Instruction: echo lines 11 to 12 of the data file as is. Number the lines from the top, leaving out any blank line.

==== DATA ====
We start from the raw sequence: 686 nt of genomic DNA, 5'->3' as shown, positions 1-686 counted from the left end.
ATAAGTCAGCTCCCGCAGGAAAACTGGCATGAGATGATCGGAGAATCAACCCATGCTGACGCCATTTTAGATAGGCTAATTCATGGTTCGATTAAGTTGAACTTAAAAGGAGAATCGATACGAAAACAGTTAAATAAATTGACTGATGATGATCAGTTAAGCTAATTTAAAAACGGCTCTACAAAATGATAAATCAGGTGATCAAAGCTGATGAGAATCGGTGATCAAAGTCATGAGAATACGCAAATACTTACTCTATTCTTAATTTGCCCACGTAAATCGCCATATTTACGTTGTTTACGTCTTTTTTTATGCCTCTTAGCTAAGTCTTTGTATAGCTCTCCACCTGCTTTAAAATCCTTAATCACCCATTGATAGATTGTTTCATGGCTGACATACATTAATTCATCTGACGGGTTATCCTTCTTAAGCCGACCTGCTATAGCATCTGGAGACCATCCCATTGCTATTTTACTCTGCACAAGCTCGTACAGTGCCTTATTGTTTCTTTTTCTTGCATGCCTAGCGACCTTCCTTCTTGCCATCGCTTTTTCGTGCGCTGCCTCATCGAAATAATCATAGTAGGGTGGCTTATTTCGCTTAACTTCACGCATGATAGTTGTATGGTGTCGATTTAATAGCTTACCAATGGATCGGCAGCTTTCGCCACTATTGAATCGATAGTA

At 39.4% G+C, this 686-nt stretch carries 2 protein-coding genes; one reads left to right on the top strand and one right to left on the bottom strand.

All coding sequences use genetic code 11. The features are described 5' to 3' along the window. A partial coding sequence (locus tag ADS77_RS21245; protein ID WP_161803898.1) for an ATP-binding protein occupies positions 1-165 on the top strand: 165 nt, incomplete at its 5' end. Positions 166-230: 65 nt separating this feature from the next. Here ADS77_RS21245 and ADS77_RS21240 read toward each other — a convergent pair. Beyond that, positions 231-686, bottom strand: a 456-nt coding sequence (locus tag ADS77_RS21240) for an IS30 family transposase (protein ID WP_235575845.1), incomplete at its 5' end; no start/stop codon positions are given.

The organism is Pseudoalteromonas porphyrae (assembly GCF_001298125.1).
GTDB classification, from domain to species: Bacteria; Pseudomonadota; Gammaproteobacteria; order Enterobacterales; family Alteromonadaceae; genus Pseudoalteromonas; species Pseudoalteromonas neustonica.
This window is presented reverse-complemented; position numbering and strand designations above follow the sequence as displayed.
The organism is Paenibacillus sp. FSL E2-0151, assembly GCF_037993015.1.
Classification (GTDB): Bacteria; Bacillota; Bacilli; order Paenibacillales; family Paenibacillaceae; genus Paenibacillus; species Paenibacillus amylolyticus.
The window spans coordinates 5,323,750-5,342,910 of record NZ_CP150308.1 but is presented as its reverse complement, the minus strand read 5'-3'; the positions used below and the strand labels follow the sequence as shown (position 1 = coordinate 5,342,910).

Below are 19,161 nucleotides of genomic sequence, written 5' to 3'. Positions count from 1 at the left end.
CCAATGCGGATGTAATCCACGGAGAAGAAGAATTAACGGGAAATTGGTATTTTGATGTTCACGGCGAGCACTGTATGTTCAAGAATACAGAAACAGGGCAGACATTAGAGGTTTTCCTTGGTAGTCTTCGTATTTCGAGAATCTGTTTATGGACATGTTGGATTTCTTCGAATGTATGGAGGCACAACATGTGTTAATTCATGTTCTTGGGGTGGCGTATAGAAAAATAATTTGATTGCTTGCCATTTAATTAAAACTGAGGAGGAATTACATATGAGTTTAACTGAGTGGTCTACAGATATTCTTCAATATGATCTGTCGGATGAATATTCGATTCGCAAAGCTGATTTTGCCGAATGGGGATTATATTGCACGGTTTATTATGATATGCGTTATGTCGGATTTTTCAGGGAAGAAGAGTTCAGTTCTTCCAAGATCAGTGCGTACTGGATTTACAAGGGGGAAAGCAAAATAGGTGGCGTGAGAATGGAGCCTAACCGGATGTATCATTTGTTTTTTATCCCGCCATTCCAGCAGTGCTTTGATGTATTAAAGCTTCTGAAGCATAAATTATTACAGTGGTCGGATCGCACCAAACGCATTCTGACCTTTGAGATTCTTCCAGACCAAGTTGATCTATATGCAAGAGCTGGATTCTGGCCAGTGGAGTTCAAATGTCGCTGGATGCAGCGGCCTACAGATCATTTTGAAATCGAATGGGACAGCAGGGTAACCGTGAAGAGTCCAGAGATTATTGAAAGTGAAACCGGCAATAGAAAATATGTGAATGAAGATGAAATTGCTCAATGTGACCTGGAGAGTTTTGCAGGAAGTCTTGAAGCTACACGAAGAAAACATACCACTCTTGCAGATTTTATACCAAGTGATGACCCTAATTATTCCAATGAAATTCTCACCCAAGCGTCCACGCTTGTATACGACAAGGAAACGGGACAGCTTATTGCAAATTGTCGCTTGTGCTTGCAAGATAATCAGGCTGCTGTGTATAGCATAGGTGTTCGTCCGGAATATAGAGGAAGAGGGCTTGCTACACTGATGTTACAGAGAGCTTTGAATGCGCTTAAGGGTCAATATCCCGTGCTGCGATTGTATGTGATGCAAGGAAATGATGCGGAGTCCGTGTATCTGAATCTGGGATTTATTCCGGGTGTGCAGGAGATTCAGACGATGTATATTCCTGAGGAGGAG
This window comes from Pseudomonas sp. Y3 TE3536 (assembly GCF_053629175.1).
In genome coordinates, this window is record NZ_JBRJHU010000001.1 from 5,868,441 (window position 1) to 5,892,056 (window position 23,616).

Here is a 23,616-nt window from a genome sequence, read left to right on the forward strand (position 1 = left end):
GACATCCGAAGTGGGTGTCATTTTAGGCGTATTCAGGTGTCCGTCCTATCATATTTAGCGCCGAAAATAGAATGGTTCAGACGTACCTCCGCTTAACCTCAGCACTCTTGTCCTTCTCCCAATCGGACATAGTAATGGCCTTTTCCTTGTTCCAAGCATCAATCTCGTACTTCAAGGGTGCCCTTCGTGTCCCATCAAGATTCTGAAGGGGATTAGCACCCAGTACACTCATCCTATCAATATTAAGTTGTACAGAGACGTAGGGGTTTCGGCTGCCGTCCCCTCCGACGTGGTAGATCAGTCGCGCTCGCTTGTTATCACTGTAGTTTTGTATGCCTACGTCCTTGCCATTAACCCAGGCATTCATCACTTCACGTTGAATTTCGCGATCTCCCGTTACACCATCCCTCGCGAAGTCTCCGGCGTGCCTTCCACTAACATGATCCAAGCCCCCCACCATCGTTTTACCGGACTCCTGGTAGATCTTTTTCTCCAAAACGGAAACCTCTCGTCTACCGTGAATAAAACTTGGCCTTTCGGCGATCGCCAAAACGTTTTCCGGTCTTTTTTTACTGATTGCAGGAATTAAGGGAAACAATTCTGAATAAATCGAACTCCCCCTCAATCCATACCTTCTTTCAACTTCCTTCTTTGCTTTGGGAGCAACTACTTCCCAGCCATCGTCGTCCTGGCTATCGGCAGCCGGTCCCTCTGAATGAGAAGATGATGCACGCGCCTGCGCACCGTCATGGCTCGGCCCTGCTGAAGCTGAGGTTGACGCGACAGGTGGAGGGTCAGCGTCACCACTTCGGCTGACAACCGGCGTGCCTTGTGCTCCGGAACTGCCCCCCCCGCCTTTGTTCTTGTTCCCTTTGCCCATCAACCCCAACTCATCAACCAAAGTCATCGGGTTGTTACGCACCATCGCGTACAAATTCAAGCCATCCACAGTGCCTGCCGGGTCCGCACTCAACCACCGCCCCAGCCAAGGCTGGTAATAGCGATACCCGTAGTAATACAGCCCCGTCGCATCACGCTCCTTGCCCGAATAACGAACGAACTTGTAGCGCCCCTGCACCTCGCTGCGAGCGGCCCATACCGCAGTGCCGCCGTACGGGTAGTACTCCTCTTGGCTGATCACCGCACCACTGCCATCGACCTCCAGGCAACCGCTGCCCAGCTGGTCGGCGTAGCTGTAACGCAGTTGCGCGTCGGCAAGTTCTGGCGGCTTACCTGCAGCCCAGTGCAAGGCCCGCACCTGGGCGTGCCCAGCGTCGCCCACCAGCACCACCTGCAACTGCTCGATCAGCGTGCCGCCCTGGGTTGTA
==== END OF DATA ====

Below are 19,161 nucleotides of genomic sequence, written 5' to 3'. Positions count from 1 at the left end.
CCAATGCGGATGTAATCCACGGAGAAGAAGAATTAACGGGAAATTGGTATTTTGATGTTCACGGCGAGCACTGTATGTTCAAGAATACAGAAACAGGGCAGACATTAGAGGTTTTCCTTGGTAGTCTTCGTATTTCGAGAATCTGTTTATGGACATGTTGGATTTCTTCGAATGTATGGAGGCACAACATGTGTTAATTCATGTTCTTGGGGTGGCGTATAGAAAAATAATTTGATTGCTTGCCATTTAATTAAAACTGAGGAGGAATTACATATGAGTTTAACTGAGTGGTCTACAGATATTCTTCAATATGATCTGTCGGATGAATATTCGATTCGCAAAGCTGATTTTGCCGAATGGGGATTATATTGCACGGTTTATTATGATATGCGTTATGTCGGATTTTTCAGGGAAGAAGAGTTCAGTTCTTCCAAGATCAGTGCGTACTGGATTTACAAGGGGGAAAGCAAAATAGGTGGCGTGAGAATGGAGCCTAACCGGATGTATCATTTGTTTTTTATCCCGCCATTCCAGCAGTGCTTTGATGTATTAAAGCTTCTGAAGCATAAATTATTACAGTGGTCGGATCGCACCAAACGCATTCTGACCTTTGAGATTCTTCCAGACCAAGTTGATCTATATGCAAGAGCTGGATTCTGGCCAGTGGAGTTCAAATGTCGCTGGATGCAGCGGCCTACAGATCATTTTGAAATCGAATGGGACAGCAGGGTAACCGTGAAGAGTCCAGAGATTATTGAAAGTGAAACCGGCAATAGAAAATATGTGAATGAAGATGAAATTGCTCAATGTGACCTGGAGAGTTTTGCAGGAAGTCTTGAAGCTACACGAAGAAAACATACCACTCTTGCAGATTTTATACCAAGTGATGACCCTAATTATTCCAATGAAATTCTCACCCAAGCGTCCACGCTTGTATACGACAAGGAAACGGGACAGCTTATTGCAAATTGTCGCTTGTGCTTGCAAGATAATCAGGCTGCTGTGTATAGCATAGGTGTTCGTCCGGAATATAGAGGAAGAGGGCTTGCTACACTGATGTTACAGAGAGCTTTGAATGCGCTTAAGGGTCAATATCCCGTGCTGCGATTGTATGTGATGCAAGGAAATGATGCGGAGTCCGTGTATCTGAATCTGGGATTTATTCCGGGTGTGCAGGAGATTCAGACGATGTATATTCCTGAGGAGGAG